But he did say something that is directly relevant to Friday’s marriage referendum. He told his followers to “render unto Caesar the things which be Caesar’s, and unto God the things which be God’s.” In other words, he told Christians to fulfil their civic duty within the civic sphere and their religious duty within the religious sphere – and not to confuse the two. Church matters and state matters should be dealt with separately, he said. That’s a message that is consistent across three of the four gospels. Friday’s referendum deals solely with marriage in the civic sphere. It has no bearing on religious marriage, any more than the referendum on civil divorce had. Religious marriage will remain just the same. That might not tell us how he would vote, but it does indicate that were he to vote, it would not be for religious reasons.

Image: YesEquality/Facebook

What does indicate how Jesus might vote is this: the Jesus portrayed in the gospels frequently ignored the dogmatic teachings and exhortations of the religious establishment when those teachings stood in the way of tolerance and compassion for ordinary people. People who the chief priests and elders treated as unclean, as second-class citizens and outcasts were the very people Jesus risked his reputation and his life to include, to accept with kindness and to treat as equals. To me, it would be completely out of character for someone who never expressed any opinion on the rights or wrongs of homosexuality; who advocated for church-state separation; who put compassion for people before adherence to doctrine; and who sought to include the most excluded in society, to vote No. I might not be a Christian, but I suspect that the Jesus of the gospels would have been in favour of respecting not just some but all couples and families equally. I believe he would voted Yes.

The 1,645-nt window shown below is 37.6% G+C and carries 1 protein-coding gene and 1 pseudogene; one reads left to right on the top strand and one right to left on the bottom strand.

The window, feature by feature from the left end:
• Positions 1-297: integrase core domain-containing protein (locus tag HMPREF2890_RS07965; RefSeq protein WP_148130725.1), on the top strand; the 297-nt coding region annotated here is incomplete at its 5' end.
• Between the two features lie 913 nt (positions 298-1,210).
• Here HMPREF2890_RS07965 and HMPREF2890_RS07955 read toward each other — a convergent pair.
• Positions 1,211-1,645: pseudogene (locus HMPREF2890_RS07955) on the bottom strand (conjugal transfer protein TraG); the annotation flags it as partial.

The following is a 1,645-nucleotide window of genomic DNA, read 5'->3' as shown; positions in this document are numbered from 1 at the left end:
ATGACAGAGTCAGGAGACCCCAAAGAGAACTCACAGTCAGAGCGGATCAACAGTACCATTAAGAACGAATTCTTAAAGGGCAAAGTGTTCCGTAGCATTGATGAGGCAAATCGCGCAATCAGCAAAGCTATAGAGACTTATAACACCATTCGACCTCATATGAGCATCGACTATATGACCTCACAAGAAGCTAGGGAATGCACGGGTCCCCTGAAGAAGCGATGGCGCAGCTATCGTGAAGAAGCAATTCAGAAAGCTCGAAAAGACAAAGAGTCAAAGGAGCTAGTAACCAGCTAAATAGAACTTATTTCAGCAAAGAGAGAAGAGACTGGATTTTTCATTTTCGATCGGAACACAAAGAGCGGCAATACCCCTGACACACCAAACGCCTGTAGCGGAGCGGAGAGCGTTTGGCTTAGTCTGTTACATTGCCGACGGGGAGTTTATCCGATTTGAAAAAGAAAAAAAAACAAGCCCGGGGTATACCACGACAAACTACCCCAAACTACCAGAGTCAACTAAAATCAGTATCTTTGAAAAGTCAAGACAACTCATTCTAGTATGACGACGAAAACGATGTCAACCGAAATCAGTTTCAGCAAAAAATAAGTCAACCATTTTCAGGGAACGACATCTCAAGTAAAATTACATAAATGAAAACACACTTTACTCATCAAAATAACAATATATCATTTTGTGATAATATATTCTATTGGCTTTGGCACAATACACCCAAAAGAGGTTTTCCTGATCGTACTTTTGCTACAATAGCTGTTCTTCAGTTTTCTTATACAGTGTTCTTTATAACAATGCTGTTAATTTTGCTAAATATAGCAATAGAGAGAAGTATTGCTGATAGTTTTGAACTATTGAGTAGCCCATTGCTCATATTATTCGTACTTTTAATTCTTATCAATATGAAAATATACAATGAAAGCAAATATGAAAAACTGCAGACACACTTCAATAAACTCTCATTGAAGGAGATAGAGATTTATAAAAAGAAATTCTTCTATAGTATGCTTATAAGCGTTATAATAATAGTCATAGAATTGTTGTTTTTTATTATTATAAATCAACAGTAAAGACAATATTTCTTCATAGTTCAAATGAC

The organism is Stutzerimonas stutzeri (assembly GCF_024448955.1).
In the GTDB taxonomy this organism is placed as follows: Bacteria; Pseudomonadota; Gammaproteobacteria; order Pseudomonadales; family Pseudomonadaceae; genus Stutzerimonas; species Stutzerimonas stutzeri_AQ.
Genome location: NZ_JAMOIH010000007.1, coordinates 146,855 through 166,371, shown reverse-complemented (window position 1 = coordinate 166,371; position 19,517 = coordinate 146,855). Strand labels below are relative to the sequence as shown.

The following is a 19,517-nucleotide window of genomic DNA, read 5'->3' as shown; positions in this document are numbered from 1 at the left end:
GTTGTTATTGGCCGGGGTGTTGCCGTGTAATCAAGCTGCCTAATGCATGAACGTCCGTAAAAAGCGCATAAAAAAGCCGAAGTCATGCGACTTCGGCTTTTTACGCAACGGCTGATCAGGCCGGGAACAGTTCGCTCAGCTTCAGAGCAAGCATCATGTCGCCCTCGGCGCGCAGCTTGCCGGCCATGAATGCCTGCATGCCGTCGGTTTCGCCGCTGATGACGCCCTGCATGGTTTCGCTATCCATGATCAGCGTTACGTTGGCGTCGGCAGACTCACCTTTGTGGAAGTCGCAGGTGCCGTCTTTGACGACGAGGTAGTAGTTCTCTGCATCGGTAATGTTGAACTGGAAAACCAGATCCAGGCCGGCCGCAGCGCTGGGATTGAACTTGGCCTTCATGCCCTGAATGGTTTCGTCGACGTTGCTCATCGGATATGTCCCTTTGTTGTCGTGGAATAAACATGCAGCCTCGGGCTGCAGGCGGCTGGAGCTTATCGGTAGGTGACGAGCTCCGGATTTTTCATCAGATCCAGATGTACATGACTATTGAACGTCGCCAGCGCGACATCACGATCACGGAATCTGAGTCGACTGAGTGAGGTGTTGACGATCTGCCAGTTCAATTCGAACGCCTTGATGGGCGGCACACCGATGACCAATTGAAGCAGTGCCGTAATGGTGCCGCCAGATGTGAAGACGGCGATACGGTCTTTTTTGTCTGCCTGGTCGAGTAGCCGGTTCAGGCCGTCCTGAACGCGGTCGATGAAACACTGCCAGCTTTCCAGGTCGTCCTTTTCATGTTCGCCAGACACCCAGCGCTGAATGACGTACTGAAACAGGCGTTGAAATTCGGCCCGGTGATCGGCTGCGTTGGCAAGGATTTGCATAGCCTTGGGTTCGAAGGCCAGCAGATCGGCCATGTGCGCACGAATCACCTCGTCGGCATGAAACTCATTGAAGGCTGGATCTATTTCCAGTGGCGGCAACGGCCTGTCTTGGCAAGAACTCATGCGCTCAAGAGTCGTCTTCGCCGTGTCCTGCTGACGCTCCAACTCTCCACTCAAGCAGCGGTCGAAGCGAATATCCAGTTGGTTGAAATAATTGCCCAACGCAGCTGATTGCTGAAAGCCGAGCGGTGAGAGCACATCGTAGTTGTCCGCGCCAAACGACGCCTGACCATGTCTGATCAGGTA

If you know someone is wary of any of the implications of voting Yes – particularly for religious reasons – it might be worth asking them to listen to Mary McAleese’s fantastic address. Former president, lawyer, parent of a gay child and a devout Catholic – she represents just about every aspect of this debate and she covers them all beautifully here.